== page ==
Being organized is essential to all major activities. Every worthwhile project can overwhelm us if we get lost in details. All attempts to heal social, mental, or physical problems will seem insurmountable if we let the symptoms and distress of these issues overwhelm us. Overcoming these challenges requires that we resist the urge to march off in five different directions simultaneously to attack the multiple aspects of our distress. This mistake will split our time and energy in ways that reduce or cripple our effectiveness.
It is a mistake to succumb to a myopic perspective about distress and notice only emotional pain or physical discomfort. Such a focus can eclipse our awareness of the parts of our life and health that are still working and rewarding to us. These are the parts we need for our healing, and we must not ignore them. It is common, for instance, that a depressed person will neglect relationships and activities that are still uplifting. Those who worry about their careers often focus on minor faults and ignore the proven talents and knowledge that have succeeded in the past and can reproduce success again. People who are physically ill tend to focus only on the sick or injured part and forget that the rest of their body is healthy, strong, and able to contribute to their recovery.
When we respond to distressful events by obsessing on our wounds and feelings of helplessness, we should beware that these are the sickest and weakest parts of our character. Our subconscious “department of fear, disappointment, and anger”—our F.D.A.—knows very little about how to restore confidence, recharge our courage, and set out on a new path of constructive attitudes and behavior. When we yield to this temptation, we are unwittingly surrendering to fear, anger, depression, and confusion. This is not a good choice! Obsessing on our difficulties also diverts attention from our strengths and other resources that can help us cope. Persistent discouragement, anxiety, and resentment can create a state of “emotional drunkenness” that is as disabling as having too many cocktails. Our dark moods and discouragement can dim our perceptions and weaken our judgment, leading to choices of behavior that are often immature and destructive. Feeling neglected or defeated can disable our ability to connect to better possibilities or harness the power to overcome the inertia that traps us where we are. Self- pity may seem to be a natural response to faults and failure, but it will only cause us to sink lower into the negative psychic zone where hope, enthusiasm, and courage will be extinguished.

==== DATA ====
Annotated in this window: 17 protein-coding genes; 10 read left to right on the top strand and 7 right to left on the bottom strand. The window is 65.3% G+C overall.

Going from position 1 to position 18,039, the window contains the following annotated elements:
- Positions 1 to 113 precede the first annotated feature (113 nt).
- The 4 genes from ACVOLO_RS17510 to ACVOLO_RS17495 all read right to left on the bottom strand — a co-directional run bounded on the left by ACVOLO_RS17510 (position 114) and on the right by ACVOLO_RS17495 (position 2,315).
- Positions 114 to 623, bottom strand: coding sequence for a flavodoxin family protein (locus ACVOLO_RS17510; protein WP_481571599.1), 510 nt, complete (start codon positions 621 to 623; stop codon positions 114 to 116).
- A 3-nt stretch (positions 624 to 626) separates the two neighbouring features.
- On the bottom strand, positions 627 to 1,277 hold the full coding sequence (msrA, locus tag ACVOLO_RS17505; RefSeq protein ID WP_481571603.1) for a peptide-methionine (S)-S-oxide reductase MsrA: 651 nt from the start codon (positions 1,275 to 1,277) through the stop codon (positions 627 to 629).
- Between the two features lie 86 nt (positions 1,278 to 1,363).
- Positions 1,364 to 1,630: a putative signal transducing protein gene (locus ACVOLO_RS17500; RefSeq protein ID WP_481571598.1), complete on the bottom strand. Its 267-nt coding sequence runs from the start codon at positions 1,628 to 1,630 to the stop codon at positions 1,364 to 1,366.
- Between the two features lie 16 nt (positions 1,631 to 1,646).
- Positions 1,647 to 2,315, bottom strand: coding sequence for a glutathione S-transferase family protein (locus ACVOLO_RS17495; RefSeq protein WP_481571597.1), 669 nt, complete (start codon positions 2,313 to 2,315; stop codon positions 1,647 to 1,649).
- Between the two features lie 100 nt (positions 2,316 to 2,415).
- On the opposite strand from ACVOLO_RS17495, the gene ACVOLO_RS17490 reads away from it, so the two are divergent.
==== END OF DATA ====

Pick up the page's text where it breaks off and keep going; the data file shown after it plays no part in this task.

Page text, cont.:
It is important, therefore, to recognize how easily we waste too much time agonizing about what went wrong and who let us down. If we are aware of how our frustration can create a myopic focus on what is wrong and our weaknesses, we can look beyond our symptoms and distress. We can do this by asking simple questions:
What can I do to turn this situation around? How can I do this?
Where do I begin? Who can help me?
The answers will not solve all problems, but it will help us break out of the narrow prison of worry and depression caused by our reactions to situations that irritate us. Once we rise above the low psychic zones of fear, defeat, and hesitation, we can get started redirecting our thoughts in healthy directions.
In healing, it is important to concentrate the strength and opportunities we have. If we are short of cash, for example, we become very cautious in spending our remaining money. Likewise, when we are struggling with a life problem or a chronic illness, we also need to budget our strengths, time, and other resources. We cannot afford the luxury of heaping blame on our perceived enemies, spending time reliving old tragedies and battles, wondering why our life is so difficult, or wallowing in self-pity. Concentrating on our remaining strengths and opportunities is essential.